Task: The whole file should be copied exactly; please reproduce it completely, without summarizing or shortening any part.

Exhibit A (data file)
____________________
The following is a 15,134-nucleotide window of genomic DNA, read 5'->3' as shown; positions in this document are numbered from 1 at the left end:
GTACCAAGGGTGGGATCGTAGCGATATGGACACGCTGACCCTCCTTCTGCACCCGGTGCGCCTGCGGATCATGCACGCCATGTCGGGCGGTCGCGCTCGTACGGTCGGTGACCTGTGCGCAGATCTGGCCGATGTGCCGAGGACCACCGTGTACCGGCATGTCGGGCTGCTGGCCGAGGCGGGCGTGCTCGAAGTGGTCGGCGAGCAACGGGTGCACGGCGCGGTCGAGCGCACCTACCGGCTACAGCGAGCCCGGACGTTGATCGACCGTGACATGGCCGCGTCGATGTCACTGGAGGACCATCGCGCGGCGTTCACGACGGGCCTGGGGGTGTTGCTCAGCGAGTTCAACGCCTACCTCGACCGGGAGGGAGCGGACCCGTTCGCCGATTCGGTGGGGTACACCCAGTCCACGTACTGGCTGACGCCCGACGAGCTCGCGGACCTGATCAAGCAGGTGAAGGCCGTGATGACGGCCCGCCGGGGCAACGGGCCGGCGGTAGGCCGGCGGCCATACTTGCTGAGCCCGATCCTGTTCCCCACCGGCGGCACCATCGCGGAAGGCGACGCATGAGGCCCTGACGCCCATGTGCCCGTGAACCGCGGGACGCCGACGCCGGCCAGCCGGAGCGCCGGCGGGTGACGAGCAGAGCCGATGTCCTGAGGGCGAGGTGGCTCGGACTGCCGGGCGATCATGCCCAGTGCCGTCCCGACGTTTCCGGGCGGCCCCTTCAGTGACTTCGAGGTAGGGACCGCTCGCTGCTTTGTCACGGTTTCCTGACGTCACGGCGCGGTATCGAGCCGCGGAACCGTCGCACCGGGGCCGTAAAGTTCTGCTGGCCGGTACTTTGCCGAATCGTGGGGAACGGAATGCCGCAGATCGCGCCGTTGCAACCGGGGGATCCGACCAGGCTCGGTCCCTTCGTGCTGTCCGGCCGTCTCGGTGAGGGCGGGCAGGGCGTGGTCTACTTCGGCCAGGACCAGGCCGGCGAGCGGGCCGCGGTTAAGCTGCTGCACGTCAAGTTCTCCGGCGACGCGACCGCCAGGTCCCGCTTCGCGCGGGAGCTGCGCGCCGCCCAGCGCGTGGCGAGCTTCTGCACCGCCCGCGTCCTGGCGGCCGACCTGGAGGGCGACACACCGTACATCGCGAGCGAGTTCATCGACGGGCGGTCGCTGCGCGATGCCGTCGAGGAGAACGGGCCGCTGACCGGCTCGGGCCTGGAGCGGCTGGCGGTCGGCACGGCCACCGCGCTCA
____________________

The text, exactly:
The following is a 15,134-nucleotide window of genomic DNA, read 5'->3' as shown; positions in this document are numbered from 1 at the left end:
GTACCAAGGGTGGGATCGTAGCGATATGGACACGCTGACCCTCCTTCTGCACCCGGTGCGCCTGCGGATCATGCACGCCATGTCGGGCGGTCGCGCTCGTACGGTCGGTGACCTGTGCGCAGATCTGGCCGATGTGCCGAGGACCACCGTGTACCGGCATGTCGGGCTGCTGGCCGAGGCGGGCGTGCTCGAAGTGGTCGGCGAGCAACGGGTGCACGGCGCGGTCGAGCGCACCTACCGGCTACAGCGAGCCCGGACGTTGATCGACCGTGACATGGCCGCGTCGATGTCACTGGAGGACCATCGCGCGGCGTTCACGACGGGCCTGGGGGTGTTGCTCAGCGAGTTCAACGCCTACCTCGACCGGGAGGGAGCGGACCCGTTCGCCGATTCGGTGGGGTACACCCAGTCCACGTACTGGCTGACGCCCGACGAGCTCGCGGACCTGATCAAGCAGGTGAAGGCCGTGATGACGGCCCGCCGGGGCAACGGGCCGGCGGTAGGCCGGCGGCCATACTTGCTGAGCCCGATCCTGTTCCCCACCGGCGGCACCATCGCGGAAGGCGACGCATGAGGCCCTGACGCCCATGTGCCCGTGAACCGCGGGACGCCGACGCCGGCCAGCCGGAGCGCCGGCGGGTGACGAGCAGAGCCGATGTCCTGAGGGCGAGGTGGCTCGGACTGCCGGGCGATCATGCCCAGTGCCGTCCCGACGTTTCCGGGCGGCCCCTTCAGTGACTTCGAGGTAGGGACCGCTCGCTGCTTTGTCACGGTTTCCTGACGTCACGGCGCGGTATCGAGCCGCGGAACCGTCGCACCGGGGCCGTAAAGTTCTGCTGGCCGGTACTTTGCCGAATCGTGGGGAACGGAATGCCGCAGATCGCGCCGTTGCAACCGGGGGATCCGACCAGGCTCGGTCCCTTCGTGCTGTCCGGCCGTCTCGGTGAGGGCGGGCAGGGCGTGGTCTACTTCGGCCAGGACCAGGCCGGCGAGCGGGCCGCGGTTAAGCTGCTGCACGTCAAGTTCTCCGGCGACGCGACCGCCAGGTCCCGCTTCGCGCGGGAGCTGCGCGCCGCCCAGCGCGTGGCGAGCTTCTGCACCGCCCGCGTCCTGGCGGCCGACCTGGAGGGCGACACACCGTACATCGCGAGCGAGTTCATCGACGGGCGGTCGCTGCGCGATGCCGTCGAGGAGAACGGGCCGCTGACCGGCTCGGGCCTGGAGCGGCTGGCGGTCGGCACGGCCACCGCGCTCA